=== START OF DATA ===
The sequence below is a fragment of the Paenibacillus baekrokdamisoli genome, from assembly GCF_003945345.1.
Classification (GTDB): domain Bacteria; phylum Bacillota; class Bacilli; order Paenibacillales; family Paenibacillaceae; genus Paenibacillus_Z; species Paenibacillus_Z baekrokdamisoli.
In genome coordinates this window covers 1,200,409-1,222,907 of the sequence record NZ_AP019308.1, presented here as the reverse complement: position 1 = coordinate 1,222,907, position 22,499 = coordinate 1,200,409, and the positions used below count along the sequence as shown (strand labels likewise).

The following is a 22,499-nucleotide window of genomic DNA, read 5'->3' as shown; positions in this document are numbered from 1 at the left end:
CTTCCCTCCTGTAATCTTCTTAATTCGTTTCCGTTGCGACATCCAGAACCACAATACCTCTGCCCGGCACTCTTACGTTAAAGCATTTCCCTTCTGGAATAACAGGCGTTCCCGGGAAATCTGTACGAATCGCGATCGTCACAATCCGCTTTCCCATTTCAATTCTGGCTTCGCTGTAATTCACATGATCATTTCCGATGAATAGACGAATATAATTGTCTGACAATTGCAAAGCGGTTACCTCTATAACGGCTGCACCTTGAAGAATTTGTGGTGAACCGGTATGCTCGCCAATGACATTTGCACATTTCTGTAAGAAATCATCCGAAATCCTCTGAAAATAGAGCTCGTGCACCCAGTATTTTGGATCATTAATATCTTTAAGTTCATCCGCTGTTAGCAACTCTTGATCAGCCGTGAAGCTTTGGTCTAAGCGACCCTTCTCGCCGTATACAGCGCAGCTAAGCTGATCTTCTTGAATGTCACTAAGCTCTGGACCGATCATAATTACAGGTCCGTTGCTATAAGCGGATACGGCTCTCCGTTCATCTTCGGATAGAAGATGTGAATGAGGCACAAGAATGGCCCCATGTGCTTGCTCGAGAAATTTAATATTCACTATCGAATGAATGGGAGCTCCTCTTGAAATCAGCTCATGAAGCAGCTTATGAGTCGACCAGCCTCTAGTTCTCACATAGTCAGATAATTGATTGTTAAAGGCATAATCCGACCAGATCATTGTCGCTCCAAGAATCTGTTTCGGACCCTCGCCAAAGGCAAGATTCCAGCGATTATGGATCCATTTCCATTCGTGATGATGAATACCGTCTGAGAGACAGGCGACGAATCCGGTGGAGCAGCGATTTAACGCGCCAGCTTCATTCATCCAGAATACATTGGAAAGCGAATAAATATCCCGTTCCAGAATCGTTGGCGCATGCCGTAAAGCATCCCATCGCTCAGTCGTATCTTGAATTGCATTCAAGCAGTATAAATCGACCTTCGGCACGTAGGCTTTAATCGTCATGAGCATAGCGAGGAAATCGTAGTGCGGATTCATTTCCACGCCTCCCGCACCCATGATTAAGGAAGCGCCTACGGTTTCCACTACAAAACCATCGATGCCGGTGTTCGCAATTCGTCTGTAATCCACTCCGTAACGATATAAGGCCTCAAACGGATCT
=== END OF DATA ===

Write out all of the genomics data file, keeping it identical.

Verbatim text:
The sequence below is a fragment of the Paenibacillus baekrokdamisoli genome, from assembly GCF_003945345.1.
Classification (GTDB): domain Bacteria; phylum Bacillota; class Bacilli; order Paenibacillales; family Paenibacillaceae; genus Paenibacillus_Z; species Paenibacillus_Z baekrokdamisoli.
In genome coordinates this window covers 1,200,409-1,222,907 of the sequence record NZ_AP019308.1, presented here as the reverse complement: position 1 = coordinate 1,222,907, position 22,499 = coordinate 1,200,409, and the positions used below count along the sequence as shown (strand labels likewise).

The following is a 22,499-nucleotide window of genomic DNA, read 5'->3' as shown; positions in this document are numbered from 1 at the left end:
CTTCCCTCCTGTAATCTTCTTAATTCGTTTCCGTTGCGACATCCAGAACCACAATACCTCTGCCCGGCACTCTTACGTTAAAGCATTTCCCTTCTGGAATAACAGGCGTTCCCGGGAAATCTGTACGAATCGCGATCGTCACAATCCGCTTTCCCATTTCAATTCTGGCTTCGCTGTAATTCACATGATCATTTCCGATGAATAGACGAATATAATTGTCTGACAATTGCAAAGCGGTTACCTCTATAACGGCTGCACCTTGAAGAATTTGTGGTGAACCGGTATGCTCGCCAATGACATTTGCACATTTCTGTAAGAAATCATCCGAAATCCTCTGAAAATAGAGCTCGTGCACCCAGTATTTTGGATCATTAATATCTTTAAGTTCATCCGCTGTTAGCAACTCTTGATCAGCCGTGAAGCTTTGGTCTAAGCGACCCTTCTCGCCGTATACAGCGCAGCTAAGCTGATCTTCTTGAATGTCACTAAGCTCTGGACCGATCATAATTACAGGTCCGTTGCTATAAGCGGATACGGCTCTCCGTTCATCTTCGGATAGAAGATGTGAATGAGGCACAAGAATGGCCCCATGTGCTTGCTCGAGAAATTTAATATTCACTATCGAATGAATGGGAGCTCCTCTTGAAATCAGCTCATGAAGCAGCTTATGAGTCGACCAGCCTCTAGTTCTCACATAGTCAGATAATTGATTGTTAAAGGCATAATCCGACCAGATCATTGTCGCTCCAAGAATCTGTTTCGGACCCTCGCCAAAGGCAAGATTCCAGCGATTATGGATCCATTTCCATTCGTGATGATGAATACCGTCTGAGAGACAGGCGACGAATCCGGTGGAGCAGCGATTTAACGCGCCAGCTTCATTCATCCAGAATACATTGGAAAGCGAATAAATATCCCGTTCCAGAATCGTTGGCGCATGCCGTAAAGCATCCCATCGCTCAGTCGTATCTTGAATTGCATTCAAGCAGTATAAATCGACCTTCGGCACGTAGGCTTTAATCGTCATGAGCATAGCGAGGAAATCGTAGTGCGGATTCATTTCCACGCCTCCCGCACCCATGATTAAGGAAGCGCCTACGGTTTCCACTACAAAACCATCGATGCCGGTGTTCGCAATTCGTCTGTAATCCACTCCGTAACGATATAAGGCCTCAAACGGATCT